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09-13-19 | Posted by

In addition to the dizzying array of available hyaluronic acid injectable fillers, the means in which they are injected continue to expand as well. Although a pointy needle may be the first tool that comes to mind for injecting fillers, it’s worth getting familiar with the cannula. This alternative injection tool is a thin, flexible tube with a blunt tip that is inserted into an entry site created with a needle, and then used to place the filler. Many physicians prefer a cannula for filler injections because this tool slides through the skin more easily, potentially reducing the trauma that can lead to swelling, bruising and other issues—and Allergan/Abbvie’s Juvéderm’s Voluma XC is the latest hyaluronic acid filler to receive FDA-approval for injection via this technique.

Initially FDA approved in 2013 for the improvement of age-related volume loss in the cheek area, Voluma instantly restores youthful plumpness—with results that can last for up to two years. Voluma can be placed beneath the skin’s surface and/or directly over the bone to help lift and contour the cheeks while providing natural-looking results that can help reduce the look of sagging. In addition to replenishing facial volume, Voluma’s rejuvenating effects can also help improve the appearance of adjacent areas of the face including the nasolabial folds – doc speak for nose to corners of the mouth creases.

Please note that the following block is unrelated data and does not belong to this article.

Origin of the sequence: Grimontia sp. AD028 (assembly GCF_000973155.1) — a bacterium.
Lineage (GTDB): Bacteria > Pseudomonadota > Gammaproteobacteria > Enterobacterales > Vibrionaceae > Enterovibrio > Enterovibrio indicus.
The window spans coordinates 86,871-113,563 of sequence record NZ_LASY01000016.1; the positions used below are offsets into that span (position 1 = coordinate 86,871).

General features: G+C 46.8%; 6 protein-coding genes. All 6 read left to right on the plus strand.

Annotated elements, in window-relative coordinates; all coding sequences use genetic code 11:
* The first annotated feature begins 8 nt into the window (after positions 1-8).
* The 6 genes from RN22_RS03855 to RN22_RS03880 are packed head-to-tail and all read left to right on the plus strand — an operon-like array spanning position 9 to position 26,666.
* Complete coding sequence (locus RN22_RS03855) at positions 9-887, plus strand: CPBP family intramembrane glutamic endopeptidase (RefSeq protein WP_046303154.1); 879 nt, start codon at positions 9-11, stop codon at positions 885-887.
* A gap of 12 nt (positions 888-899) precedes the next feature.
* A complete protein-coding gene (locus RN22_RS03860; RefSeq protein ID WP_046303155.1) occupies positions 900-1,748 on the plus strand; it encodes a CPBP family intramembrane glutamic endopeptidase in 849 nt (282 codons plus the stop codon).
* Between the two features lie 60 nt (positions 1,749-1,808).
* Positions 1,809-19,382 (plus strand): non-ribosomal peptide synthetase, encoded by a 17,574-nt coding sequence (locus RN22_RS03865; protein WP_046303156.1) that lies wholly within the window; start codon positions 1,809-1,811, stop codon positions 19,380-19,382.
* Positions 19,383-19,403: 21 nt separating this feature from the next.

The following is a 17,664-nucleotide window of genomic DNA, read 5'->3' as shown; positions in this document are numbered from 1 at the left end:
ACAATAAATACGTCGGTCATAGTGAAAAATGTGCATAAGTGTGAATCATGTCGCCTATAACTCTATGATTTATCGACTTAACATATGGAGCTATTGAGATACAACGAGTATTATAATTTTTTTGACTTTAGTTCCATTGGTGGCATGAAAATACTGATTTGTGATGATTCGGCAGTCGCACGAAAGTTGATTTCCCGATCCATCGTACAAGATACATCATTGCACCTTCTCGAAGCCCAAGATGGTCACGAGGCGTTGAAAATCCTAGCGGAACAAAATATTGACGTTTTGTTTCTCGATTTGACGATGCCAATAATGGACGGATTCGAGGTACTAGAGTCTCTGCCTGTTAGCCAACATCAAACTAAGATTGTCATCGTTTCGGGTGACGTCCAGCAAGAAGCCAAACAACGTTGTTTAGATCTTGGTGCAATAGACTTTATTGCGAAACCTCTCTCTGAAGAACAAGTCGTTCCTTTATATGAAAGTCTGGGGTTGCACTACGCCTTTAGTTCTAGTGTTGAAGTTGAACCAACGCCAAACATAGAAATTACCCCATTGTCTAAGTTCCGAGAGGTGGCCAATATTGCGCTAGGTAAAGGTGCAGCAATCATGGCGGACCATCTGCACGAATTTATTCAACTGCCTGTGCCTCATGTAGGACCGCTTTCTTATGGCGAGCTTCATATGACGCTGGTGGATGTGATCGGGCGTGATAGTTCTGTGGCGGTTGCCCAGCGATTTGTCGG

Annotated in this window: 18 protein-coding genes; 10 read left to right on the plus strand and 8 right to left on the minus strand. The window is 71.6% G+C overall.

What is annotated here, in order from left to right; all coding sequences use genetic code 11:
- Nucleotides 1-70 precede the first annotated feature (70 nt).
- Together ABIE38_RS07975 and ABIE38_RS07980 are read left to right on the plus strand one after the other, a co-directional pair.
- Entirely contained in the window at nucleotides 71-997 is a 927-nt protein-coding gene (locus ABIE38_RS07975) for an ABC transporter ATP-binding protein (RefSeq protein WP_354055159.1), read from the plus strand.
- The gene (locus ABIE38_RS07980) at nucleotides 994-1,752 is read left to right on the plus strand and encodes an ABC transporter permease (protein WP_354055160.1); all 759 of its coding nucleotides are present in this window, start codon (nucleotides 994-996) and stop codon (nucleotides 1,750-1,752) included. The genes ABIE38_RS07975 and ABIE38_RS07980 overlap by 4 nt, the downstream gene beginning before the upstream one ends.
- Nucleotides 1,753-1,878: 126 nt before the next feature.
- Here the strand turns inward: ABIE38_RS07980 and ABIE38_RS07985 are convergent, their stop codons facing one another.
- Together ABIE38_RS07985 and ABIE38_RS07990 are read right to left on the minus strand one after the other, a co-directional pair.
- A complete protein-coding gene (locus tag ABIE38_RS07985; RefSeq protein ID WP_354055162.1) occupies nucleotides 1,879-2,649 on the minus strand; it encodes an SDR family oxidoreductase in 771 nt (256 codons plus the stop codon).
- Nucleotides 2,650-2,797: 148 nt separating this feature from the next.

Boca Raton, Florida oculoplastic surgeon Dr. Steven Fagien explains, “When using Voluma to restore lost volume in the mid-face, using a cannula can help a physician whose goal is to distribute the product evenly across the treatment area with fewer needle sticks. This can minimize trauma to the skin and, in turn, reduce the potential for bruising and swelling.”

Although Voluma is formulated with lidocaine to minimize discomfort during injections, Dr. Fagien theorizes that the use of a blunt-tipped cannula could have a beneficial effect on the pain associated with treatment. “Imagine the sensation you experience when poking your skin with a needle. Then compare that to what you would feel when poking your skin with a ballpoint pen. Simply put, sharpness of the instrument can affect patient comfort.”

But Dr. Fagien is quick to clarify that Voluma’s recent FDA nod merely means that injectors now have another approved injection-technique option (although may providers have been using the cannula technique for years). “This approval does not imply that a cannula is a better, safer or more effective way to inject Voluma. The provider’s experience, knowledge of facial anatomy and ability to identify the ideal filler and injection technique for the individual patient is more important than the actual instrument used,” he emphasizes.

It’s essential to know that tenderness, swelling and bruising are possible after any injectable filler treatment—whether delivered via needle or cannula. “The choice of injection technique often comes down to the provider’s personal preference based on experience, and this newly-approved option offers yet another way to safely achieve a patient’s desired outcomes.”

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